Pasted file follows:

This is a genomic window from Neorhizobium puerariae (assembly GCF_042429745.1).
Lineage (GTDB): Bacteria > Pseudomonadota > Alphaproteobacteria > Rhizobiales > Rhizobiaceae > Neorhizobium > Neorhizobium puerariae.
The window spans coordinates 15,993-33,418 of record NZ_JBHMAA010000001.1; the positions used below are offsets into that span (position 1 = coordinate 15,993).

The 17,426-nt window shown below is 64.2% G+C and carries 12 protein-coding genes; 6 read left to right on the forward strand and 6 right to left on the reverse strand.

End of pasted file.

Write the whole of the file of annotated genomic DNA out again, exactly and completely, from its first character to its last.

This is a genomic window from Neorhizobium puerariae (assembly GCF_042429745.1).
Lineage (GTDB): Bacteria > Pseudomonadota > Alphaproteobacteria > Rhizobiales > Rhizobiaceae > Neorhizobium > Neorhizobium puerariae.
The window spans coordinates 15,993-33,418 of record NZ_JBHMAA010000001.1; the positions used below are offsets into that span (position 1 = coordinate 15,993).

The 17,426-nt window shown below is 64.2% G+C and carries 12 protein-coding genes; 6 read left to right on the forward strand and 6 right to left on the reverse strand.